In common with gender issues in schooling, there remains a need to argue for funding and space for single sex work with girls and young women within youth work practice. Models of youth development and youth work are based on a deficit model of youth. Funding regimes within this climate focus on ‘fixing’ troubled and troubling youth. Wider anxieties about boys’ achievement, and (male) youth offending, ‘risky’ behavior and transitions into adulthood frame much of the funding and the practice. This often involves drawing three stereotypes of youth, those of thugs, users and victims. Within this trinity, the majority of political emphasis and the bulk of the limited funding is targeted at dealing with the perceived problematic behavior and educational deficiencies of working class young men. The remaining limited funding for work with young women, emerges around their perceived potential victimhood, particularly those of early pregnancy, precocious sexuality and low self esteem. There is little policy or fiscal interest to engage with a deeper politicised agenda focusing on empowerment, nor one, which explores gender equity, or dialogic work interrogating heteronormative gender discourses within generic youth services.
Practical ideas for working with girls
1. Do a gender audit in your school or youth work project: How are activities and spaces gendered? Who uses what spaces in what context? Who leads the sessions and how does this shape the kinds of activities young women participate in? How might you provide more physical space for young women within your setting?
2. Consider the agendas behind existing single sex provision: Is it about challenging gender equality or working with young women because they are perceived as part of a ‘problem’ category? How might you imagine doing this work differently?
3. Set up a working group with other sympathetic workers, or ask for it to be a specific training agenda or discussed within area youth work meetings. Are there any specific funds that might be used for supporting work of this kind?
4. Explore the range of resources and materials on websites. Feministwebs includes downloadable resources for issue based work on body image, sexuality and gender identity amongst others.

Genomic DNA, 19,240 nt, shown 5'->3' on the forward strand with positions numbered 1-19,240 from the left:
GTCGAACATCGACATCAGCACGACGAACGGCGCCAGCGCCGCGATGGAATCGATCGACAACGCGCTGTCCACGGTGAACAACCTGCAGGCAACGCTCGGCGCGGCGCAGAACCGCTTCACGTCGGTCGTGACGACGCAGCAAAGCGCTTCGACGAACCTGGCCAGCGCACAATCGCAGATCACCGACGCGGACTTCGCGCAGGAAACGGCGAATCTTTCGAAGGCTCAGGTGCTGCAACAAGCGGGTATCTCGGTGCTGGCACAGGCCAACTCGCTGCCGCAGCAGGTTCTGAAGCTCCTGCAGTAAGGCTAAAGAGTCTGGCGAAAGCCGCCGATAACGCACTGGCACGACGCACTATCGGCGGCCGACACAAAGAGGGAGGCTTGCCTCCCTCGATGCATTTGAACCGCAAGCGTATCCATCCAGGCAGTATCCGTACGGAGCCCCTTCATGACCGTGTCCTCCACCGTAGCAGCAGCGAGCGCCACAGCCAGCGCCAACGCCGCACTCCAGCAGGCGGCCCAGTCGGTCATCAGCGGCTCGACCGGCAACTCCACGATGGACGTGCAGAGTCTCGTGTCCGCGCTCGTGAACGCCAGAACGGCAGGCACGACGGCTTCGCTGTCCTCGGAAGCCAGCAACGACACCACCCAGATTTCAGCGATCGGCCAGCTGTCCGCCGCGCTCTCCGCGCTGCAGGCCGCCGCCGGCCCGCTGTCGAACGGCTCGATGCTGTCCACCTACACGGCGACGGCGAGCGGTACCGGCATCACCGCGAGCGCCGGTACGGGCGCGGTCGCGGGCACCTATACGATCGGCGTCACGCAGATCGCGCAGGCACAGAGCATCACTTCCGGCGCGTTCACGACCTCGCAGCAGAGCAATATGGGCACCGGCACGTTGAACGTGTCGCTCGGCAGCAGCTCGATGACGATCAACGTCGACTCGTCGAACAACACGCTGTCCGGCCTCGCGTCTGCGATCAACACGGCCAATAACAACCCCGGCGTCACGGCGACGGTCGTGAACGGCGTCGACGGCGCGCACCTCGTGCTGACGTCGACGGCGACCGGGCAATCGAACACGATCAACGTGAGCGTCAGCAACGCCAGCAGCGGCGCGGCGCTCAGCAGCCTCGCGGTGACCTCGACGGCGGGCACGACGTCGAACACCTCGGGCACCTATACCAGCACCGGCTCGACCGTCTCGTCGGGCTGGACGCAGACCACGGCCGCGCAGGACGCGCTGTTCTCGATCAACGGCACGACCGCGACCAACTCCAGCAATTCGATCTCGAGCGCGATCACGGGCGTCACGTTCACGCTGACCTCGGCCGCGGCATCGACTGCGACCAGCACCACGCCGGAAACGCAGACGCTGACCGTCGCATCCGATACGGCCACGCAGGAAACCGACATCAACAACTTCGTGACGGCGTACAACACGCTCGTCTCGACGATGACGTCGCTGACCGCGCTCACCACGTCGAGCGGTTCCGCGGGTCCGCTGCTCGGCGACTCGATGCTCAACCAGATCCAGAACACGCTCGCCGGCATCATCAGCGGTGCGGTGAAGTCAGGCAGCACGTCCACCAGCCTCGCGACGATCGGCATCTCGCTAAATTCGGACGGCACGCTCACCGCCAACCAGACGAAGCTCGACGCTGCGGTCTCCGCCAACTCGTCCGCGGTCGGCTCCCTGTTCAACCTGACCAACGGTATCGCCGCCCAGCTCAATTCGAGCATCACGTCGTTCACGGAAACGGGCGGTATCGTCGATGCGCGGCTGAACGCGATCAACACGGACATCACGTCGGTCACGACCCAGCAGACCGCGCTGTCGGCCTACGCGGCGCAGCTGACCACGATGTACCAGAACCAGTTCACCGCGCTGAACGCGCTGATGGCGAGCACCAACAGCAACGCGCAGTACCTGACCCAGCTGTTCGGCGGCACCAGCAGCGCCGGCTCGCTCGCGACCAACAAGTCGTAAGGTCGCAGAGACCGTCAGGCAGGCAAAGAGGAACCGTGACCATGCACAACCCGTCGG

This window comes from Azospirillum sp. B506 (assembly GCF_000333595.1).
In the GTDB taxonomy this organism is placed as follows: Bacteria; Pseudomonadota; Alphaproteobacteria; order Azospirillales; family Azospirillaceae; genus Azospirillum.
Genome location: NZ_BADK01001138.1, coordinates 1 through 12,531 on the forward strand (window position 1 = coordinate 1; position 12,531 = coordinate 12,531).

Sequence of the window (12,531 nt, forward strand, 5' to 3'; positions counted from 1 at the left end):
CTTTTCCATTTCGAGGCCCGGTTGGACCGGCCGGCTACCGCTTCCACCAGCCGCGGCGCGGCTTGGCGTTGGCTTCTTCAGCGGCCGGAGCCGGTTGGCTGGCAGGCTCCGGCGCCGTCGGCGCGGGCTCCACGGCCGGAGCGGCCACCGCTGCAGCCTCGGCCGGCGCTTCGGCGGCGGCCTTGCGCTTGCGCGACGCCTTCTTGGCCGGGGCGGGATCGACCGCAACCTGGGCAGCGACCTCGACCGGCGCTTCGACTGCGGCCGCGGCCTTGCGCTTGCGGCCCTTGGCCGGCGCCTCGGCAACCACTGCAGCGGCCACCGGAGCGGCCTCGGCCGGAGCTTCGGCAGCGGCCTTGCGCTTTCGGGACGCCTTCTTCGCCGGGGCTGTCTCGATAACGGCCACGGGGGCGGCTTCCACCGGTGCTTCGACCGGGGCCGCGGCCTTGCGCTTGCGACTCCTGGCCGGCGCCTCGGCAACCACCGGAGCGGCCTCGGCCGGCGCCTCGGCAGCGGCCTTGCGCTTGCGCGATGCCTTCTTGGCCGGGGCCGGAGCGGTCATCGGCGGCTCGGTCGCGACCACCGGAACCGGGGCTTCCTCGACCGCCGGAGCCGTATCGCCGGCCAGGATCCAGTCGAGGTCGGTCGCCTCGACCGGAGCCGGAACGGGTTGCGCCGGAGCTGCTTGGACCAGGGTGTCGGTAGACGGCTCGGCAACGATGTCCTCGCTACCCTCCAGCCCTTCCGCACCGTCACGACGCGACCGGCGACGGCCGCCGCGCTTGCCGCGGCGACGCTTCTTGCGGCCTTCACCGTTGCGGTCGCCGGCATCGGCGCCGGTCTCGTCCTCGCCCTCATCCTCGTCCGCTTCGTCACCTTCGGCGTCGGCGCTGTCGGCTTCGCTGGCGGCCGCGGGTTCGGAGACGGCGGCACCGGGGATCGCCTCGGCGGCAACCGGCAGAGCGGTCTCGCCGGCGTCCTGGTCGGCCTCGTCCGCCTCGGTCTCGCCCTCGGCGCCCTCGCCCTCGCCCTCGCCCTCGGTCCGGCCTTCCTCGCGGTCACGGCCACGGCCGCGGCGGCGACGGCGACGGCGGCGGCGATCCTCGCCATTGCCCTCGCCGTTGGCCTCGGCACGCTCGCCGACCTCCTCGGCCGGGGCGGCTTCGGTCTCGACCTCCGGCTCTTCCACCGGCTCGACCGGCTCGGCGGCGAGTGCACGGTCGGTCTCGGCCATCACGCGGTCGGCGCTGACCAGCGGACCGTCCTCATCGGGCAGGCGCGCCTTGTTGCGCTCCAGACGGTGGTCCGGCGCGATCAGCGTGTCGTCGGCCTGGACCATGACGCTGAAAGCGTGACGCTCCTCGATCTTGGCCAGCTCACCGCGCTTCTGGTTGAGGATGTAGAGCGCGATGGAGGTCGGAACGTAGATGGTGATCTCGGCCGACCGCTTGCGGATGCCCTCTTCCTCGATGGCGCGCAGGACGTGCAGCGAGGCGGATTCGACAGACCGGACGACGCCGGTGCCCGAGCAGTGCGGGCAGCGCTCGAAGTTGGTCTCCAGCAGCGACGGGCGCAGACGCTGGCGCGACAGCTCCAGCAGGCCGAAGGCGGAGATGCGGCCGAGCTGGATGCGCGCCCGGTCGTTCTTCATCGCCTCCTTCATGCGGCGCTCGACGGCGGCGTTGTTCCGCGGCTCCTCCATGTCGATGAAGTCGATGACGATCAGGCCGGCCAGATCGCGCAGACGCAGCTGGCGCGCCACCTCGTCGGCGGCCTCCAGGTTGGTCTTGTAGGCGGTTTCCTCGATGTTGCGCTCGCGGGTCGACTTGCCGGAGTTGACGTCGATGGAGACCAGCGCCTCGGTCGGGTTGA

Work of Lily Montagu – pioneer in youth work
Work of Maude Stanley in 19th Century Soho
Feministwebs:“This is an online ‘women and girls work space’ that acts as both an archive and a resource for practitioners, volunteers and young women involved in youth and community work with young women. Our bias is toward work which encourages participation and is from a perspective that focuses on women’s rights and experiences”. There are many excellent resources on this website for working with girls, in schools and youth groups/clubs. Issues include: gender audits, introducing feminism, language and definitions etc.
News and resources from YWCA working with young women in the UK
Batsleer, J. R. (2003) Practices of friendship: youth work and feminist activism in Manchester. In Jeffs, T. and Gilchrist, R. (eds) Architects of change: studies in the history of youth and community work. Leicester, Youth Work Press.
Jeffs, T. and Smith, M. K. (1999) ‘The problem of “youth” for youth work’, Youth and Policy 62, 45-66.
Smith, M. K. (1999, 2002) ‘Youth work: an introduction‘, The Encyclopedia of Informal Education.
Spence, J. (2006) Working with girls and young women: a broken history. In R. Gilchrist, T. Jeffs & J. Spence (eds) Drawing on the Past: Essays in the History of Communty and Youth Work. Leicester, National Youth Agency.
Spence, J. (2010) Collecting women’s lives: The challenge of feminism in UK Youth Work in the 1970s and 80s. Women’s History Review, 19, 1, 159-176.
Page author: Fin Cullen
Updated: 15th January 2013